Wood importers cancel orders from Guyana
Minister of Agriculture Robert Persaud met with Chairman of the Private Sector Commission, Gerry Gouveia, President of the Guyana Manufacturers and Services Association (GSMA), Ramesh Dookhoo, its directors, and members of the wood value added group last week.
This newspaper understands that the wood processing sector was one of the main issues discussed.
According to reports, the macro environment was the main issue of discussion as the GMSA expressed concern with the impact on this sector as it relates to the global financial meltdown.
It was noted that there has been a marked decrease in orders for wood and its products as well as a number of cancellations from interested buyers.
Minister Persaud announced some extremely beneficial changes to the trading arrangements for value added wood products being exported, and the GMSA committed to supporting these policy changes by coming up with a blue print for the further development of the sector in three years. Indications are that the plan would include the achievement of a $150M to $200M size sector.
Last year, the forestry sector in Guyana had a very challenging year which was precipitated by the rippling effects of the current financial crisis.
Several countries, particularly Canada, are facing severe hardships in this sector as a result of the global financial crisis.
Chief Executive Officer (CEO) of the Guyana Office for Investment (Go Invest), Geoffrey DaSilva had said that when compared with the previous year the export revenue and production for 2008 was less.
According to him, in the years prior to 2008, the sector was growing significantly in terms of production and export revenue but that fell during last year.
DaSilva noted that while the downturn was negative it provided the opportunity to look at the sector and assess where it is going and also to make any necessary adjustments.
He reiterated that growth in this industry will be tempered by the situation in the international market.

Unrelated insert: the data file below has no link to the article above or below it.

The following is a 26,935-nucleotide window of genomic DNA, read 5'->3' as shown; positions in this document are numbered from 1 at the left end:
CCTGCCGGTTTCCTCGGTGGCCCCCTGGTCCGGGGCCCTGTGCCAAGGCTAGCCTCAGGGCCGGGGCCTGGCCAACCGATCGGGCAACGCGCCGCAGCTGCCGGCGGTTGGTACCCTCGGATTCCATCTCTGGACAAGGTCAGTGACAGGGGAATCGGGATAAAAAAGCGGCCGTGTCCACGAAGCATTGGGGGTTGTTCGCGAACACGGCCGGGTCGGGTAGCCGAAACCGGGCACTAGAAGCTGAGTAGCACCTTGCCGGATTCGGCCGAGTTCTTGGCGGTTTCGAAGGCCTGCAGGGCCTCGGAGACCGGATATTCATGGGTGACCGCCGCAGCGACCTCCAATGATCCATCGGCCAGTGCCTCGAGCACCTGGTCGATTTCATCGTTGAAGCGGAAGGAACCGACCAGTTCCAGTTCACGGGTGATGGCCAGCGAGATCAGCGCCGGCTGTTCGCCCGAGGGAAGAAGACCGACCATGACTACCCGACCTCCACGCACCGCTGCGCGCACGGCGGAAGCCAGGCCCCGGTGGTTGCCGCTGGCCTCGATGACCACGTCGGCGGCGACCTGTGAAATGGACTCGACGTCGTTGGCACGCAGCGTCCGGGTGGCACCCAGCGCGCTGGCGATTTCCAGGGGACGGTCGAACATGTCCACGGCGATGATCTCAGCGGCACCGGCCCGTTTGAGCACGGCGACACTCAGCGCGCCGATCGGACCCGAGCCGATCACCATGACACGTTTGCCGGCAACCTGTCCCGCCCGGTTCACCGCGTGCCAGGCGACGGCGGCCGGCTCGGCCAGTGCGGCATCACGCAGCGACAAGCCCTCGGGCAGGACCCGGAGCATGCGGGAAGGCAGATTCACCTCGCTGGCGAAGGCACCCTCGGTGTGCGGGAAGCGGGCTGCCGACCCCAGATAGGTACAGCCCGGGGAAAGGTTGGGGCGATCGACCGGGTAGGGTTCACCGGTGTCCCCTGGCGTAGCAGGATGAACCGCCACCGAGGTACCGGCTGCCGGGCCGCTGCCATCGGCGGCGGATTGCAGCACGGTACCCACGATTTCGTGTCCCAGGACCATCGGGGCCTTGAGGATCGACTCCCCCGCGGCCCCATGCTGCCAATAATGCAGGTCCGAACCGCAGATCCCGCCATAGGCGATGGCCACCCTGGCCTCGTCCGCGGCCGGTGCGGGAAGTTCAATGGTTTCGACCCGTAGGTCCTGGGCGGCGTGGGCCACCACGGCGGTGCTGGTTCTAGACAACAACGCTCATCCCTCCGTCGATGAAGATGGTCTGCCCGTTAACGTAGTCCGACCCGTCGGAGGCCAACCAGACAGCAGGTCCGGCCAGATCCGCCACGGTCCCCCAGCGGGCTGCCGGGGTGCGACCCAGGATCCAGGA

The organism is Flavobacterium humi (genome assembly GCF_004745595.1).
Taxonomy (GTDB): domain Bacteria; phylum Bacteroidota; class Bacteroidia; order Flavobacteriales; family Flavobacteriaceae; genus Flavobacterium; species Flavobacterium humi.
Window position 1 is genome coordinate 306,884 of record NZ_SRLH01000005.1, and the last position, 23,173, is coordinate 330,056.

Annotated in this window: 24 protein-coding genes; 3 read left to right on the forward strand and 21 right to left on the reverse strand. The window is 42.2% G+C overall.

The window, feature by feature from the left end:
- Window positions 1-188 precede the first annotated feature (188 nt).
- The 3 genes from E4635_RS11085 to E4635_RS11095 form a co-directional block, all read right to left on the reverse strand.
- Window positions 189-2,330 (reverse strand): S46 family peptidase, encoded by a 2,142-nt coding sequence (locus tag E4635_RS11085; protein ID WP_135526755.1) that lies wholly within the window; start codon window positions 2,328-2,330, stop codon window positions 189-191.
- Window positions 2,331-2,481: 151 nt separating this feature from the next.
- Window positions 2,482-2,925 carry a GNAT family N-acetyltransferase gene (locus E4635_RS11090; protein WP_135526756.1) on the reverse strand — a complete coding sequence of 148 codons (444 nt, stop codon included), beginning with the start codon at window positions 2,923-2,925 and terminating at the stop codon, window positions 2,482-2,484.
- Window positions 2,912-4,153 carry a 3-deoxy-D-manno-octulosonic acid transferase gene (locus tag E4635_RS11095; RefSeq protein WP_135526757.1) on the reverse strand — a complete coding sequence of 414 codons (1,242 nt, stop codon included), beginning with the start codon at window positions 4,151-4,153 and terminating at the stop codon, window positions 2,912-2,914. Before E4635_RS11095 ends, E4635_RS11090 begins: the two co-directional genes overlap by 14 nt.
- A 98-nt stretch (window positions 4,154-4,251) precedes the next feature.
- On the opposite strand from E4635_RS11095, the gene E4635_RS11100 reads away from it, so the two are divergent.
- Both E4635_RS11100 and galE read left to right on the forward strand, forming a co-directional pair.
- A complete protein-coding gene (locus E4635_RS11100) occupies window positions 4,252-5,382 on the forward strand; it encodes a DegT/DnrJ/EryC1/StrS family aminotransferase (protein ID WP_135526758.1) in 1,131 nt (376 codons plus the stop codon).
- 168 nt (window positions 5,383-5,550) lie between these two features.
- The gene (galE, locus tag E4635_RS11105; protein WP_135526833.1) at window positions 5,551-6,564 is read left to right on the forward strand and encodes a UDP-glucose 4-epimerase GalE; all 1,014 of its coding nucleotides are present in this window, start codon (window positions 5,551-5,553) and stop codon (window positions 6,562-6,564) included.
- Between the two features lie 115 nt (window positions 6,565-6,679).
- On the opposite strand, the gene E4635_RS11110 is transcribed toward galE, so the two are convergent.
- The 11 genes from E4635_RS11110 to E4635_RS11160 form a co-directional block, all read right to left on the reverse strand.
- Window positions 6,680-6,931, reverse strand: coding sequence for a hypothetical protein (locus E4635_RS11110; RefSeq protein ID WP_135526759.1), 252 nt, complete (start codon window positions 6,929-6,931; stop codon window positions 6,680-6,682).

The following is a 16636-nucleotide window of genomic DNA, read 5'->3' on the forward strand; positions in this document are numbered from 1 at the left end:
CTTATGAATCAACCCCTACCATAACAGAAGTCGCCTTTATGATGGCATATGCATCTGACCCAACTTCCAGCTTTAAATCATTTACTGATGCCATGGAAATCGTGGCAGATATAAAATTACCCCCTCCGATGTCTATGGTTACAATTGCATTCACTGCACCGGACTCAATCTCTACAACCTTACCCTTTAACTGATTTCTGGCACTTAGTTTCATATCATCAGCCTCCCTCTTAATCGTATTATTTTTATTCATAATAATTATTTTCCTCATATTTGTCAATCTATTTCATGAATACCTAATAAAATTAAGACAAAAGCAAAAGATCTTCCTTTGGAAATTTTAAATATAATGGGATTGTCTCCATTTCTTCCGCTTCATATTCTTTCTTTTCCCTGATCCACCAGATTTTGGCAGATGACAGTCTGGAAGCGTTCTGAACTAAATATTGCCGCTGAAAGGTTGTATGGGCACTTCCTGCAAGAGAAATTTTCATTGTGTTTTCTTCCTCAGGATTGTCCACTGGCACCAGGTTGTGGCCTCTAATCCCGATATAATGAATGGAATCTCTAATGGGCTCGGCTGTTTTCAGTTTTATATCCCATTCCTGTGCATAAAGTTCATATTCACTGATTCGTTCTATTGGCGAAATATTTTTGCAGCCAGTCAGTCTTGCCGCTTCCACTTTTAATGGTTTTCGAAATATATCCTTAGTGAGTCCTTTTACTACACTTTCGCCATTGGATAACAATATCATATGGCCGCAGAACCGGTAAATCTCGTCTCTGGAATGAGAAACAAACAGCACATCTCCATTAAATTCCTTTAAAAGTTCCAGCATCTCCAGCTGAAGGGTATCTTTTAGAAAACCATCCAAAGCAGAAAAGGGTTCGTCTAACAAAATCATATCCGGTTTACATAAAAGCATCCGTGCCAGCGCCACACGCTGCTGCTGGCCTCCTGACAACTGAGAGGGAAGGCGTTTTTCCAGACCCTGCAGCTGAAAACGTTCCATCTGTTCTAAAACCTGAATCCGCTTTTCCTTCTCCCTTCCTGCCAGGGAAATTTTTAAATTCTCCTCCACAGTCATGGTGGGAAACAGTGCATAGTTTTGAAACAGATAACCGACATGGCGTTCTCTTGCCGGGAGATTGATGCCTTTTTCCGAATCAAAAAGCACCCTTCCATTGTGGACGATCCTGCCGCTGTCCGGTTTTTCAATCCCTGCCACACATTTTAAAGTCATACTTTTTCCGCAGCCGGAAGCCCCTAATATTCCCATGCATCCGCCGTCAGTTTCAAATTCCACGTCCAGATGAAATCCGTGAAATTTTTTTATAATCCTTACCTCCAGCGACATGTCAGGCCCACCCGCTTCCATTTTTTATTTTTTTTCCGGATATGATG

He also stated that while there are going to be some challenges in some of the markets, more and more companies are starting to do value added products like flooring.
“If they are high-end products they might not face so much of a decline meaning that the buyers or customers will have a little more money than the normal consumer so that is one of the key things that we are looking at too.”
Meanwhile, this newspaper understands that at the meeting, members also discussed at length the opportunities for investing in the agro- sector at the primary and secondary levels.
Collaboration with the Ministry of Agriculture’s research arm- NARI and the GMSA was discussed and a number of manuals aimed at guiding future investment in the sector are being developed for circulation to the private sector.
The private sector, and particularly the agro- processing sector is to review these manuals to look for opportunities for developing bankable projects.
Sanitary systems, especially its impact on the agro-processing sector was discussed the GMSA will join in the effort to take these standards forward nationally.
The impact of the supplies of sugar to local food processing industries was also discussed and the Minister indicated his full support that those industries that will be affected, including a temporary liberalization of the sugar import market.
Also, the future of power costs and its impact on future generation for the manufacturing sector was discussed and references were made to President Bharrat Jagdeo’s efforts to secure investment in a hydropower station.
The group also lauded President Jagdeo’s success in gaining support for Guyana’s position for a compensatory mechanism for avoided deforestation.
This meeting was held as part of the GMSA’s effort to lobby for better conditions/environment and to aid competitiveness.
Reports state that a series of meetings to address the sectors that have already begun to feel the impact of the global financial meltdown have begun.
The world stock markets have fallen, large financial institutions have collapsed or been bought out, and governments in even the wealthiest nations have had to come up with rescue packages to bail out their financial systems.
A global financial meltdown will affect the livelihoods of almost everyone in an increasingly inter-connected world.
Guyana has felt sparse direct impact of the crisis but from all indications several industries are going to be, if it has not happened already, affected indirectly. Some developed countries have been affected tremendously.
It was reported in the Canada press in October that the current economic turbulence may cause the death of Canada’s forestry industry, and the federal government is doing nothing to prevent it.
It added that in the first six months of 2008, the forestry industry lost $1.2 billion, according to CEP and for next year, several companies will have to refinance large debts, including Montreal-based AbitibiBowater and Richmond, B.C.-based Catalyst Paper.
The global economic crisis, driven by falling markets stemming from the bust in the housing market in the U.S., should propel the Canadian government to step in before the forestry industry collapses.